Two Phonological Innovations in Ritwan

@article{Berman1982TwoPI,
  title={Two Phonological Innovations in Ritwan},
  author={Howard R. Berman},
  journal={International Journal of American Linguistics},
  year={1982},
  volume={48},
  pages={412 - 420}
}
  • H. Berman
  • Published 1 October 1982
  • Linguistics
  • International Journal of American Linguistics
0. The Algonquian-Ritwan language family consists of the Algonquian languages, spoken over a large portion of eastern North America from the Great Plains to the Atlantic coast, and the Ritwan languages, Wiyot and Yurok, two small languages spoken in adjacent territory in northwest California. Given such a distribution one might expect that Wiyot and Yurok form a genetic subgroup, but the evidence presented so far is inconclusive (Haas 1966).1 In this article I describe two phonological… 
One Case of Contrast Evolution in the Yurok Vowel System1
This paper examines a case of contrast evolution in Yurok, an Algic language. Former *e has split into two vowels, e and a, due to phonetically conditioned vowel lowering which was rendered opaque by
The Rise and Fall of l Sandhi in California Algic
The two Algic languages of California, Wiyot and Yurok, have comparable external sandhi patterns whereby initial h surfaces as l after certain preverbs. We argue that h ⇒ l sandhi in each language
The Phonology of Yurok Glottalized Sonorants: Segmental Fission under Syllabification1
  • J. Blevins
  • Linguistics
    International Journal of American Linguistics
  • 2003
Yurok, an endangered Algic language of northwest California, has a series of glottalized sonorants which contrast with plain nonglottalized sonorants. Glottalized sonorants have interesting
Proto-Algic II: Verbs
  • P. Proulx
  • Linguistics
    International Journal of American Linguistics
  • 1985
0. Introduction. In a recent article (Proulx 1984b) I described the phonological system of Proto-Algic (Algonquian-Wiyot-Yurok) in some detail and briefly discussed the methodological questions that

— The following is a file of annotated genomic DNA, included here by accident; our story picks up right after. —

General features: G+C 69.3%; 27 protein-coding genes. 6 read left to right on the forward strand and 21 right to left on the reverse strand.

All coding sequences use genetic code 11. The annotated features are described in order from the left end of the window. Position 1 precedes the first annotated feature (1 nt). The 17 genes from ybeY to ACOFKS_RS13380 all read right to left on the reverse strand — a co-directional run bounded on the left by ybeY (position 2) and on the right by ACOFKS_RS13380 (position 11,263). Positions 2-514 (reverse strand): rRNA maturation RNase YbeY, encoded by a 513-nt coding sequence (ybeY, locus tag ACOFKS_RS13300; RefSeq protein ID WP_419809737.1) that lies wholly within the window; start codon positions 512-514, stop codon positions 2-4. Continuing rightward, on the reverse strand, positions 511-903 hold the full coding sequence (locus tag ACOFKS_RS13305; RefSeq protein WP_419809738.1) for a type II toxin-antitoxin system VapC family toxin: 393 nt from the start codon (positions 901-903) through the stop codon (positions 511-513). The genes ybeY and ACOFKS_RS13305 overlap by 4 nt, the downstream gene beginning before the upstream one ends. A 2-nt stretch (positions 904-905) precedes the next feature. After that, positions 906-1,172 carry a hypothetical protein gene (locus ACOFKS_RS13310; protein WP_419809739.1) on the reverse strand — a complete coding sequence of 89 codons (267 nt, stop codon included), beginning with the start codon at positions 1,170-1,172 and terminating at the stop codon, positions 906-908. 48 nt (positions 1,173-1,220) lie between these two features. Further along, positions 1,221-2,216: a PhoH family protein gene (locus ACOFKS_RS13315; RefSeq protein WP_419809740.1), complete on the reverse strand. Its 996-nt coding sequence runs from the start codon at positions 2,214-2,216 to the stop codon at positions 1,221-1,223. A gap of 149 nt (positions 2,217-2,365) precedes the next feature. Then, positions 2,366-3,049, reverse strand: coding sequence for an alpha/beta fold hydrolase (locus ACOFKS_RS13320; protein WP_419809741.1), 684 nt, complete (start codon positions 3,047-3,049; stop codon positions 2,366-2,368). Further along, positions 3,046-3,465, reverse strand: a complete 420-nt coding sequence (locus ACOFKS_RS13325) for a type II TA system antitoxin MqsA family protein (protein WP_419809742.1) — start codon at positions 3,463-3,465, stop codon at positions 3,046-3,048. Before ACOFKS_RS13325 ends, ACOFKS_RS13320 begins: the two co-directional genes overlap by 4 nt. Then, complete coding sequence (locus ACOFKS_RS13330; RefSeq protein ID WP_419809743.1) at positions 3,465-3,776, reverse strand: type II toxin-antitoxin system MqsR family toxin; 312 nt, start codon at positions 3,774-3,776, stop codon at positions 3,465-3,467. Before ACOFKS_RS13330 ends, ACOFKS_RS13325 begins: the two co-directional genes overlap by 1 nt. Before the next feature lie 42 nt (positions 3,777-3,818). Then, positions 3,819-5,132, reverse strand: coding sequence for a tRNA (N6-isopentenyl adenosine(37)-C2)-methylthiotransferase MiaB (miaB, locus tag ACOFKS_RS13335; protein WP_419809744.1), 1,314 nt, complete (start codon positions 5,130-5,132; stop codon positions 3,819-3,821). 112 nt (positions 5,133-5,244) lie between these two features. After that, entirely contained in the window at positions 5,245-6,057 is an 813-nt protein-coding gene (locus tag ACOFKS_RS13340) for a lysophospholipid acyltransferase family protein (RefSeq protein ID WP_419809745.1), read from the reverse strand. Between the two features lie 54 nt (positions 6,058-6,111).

Proto-Algonquian-Ritwan Verbal Roots
  • Howard Berman
  • Linguistics
    International Journal of American Linguistics
  • 1984
0. Introduction. In this article I present a list of the Proto-AlgonquianRitwan verbs arranged according to the shapes of their roots.' This list includes all verbs I have been able to reconstruct
Yurok Syllable Weight1
  • J. Blevins
  • Linguistics
    International Journal of American Linguistics
  • 2003
This paper examines syllable weight in Yurok, a highly endangered Algic language of northwestern California. A productive truncation process has only a two‐way weight contrast between light and heavy
An evolutionary approach to lexical competition
The study of regular sound change reveals numerous types of exceptionality. The type studied here has the profile of regular sound change, but appears to be inhibited where homophony would result.
Yurok Verb Classes1
In this paper I detail relationships between verb stems and the conjugation classes to which they belong in Yurok, an Algic language of northwest California. Yurok has four major conjugation classes,
On the Structure of the Lower Numbers in Pre-PA
  • M. Picard
  • Linguistics
    International Journal of American Linguistics
  • 1986
.1980. Consequential verbs in the Northern lroquoian languages and elsewhere. Papers in Honor of Madison S. Beeler, ed. K. Klar, M. Langdon, and S. Silver, pp. 43-49. The Hague: Mouton. .Forthcoming.
Evolutionary Phonology: The Emergence of Sound Patterns
TLDR
This chapter discusses the evolution of geminates, the role of language in phonology, and some uncommon sound patterns found in this area.
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The Subordinative Order of Proto-Algonquian
  • P. Proulx
  • Linguistics
    International Journal of American Linguistics
  • 1980
innovation,2 although he does recognize their striking similarity (see below) with those of the Menominee negative order. He further supposes that they originate from objective independent-order
Algonkian-Ritwan: The End of a Controversy
  • M. Haas
  • Linguistics
    International Journal of American Linguistics
  • 1958
1. Wiyot and Yurok, isolated languages of northern California, are conveniently classed together under the name Ritwan (Dixon and Kroeber, 1913) and it is the purpose of this paper to present
On the Sound-System of Central Algonquian
1. The Central Algonquian Languages form a group which, together with Eastern Algonquian, constitutes the Eastern-Central branch of the Algonquian stock. While the similarity between the Central
Wiyot-Yurok-Algonkian and Problems of Comparative Algonkian
  • M. Haas
  • Linguistics
    International Journal of American Linguistics
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This implies a complete misunderstanding of what Sapir actually said as well as some confusion about the devices of nomenclature commonly used by Kroeber, Dixon, Sapir, and others in the early part
Implications of Bloomfield's Algonquian Studies
that his work in this field is of considerable importance.3 But most of those who are quite willing to admit this do so on indirect evidence: since Bloomfield's other work proves him a sound scholar,
Salishan and the Northwest
The Prehistory of Languages
A Supplement to Robins's Yurok-English Lexicon
  • H. Berman
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    International Journal of American Linguistics
  • 1982
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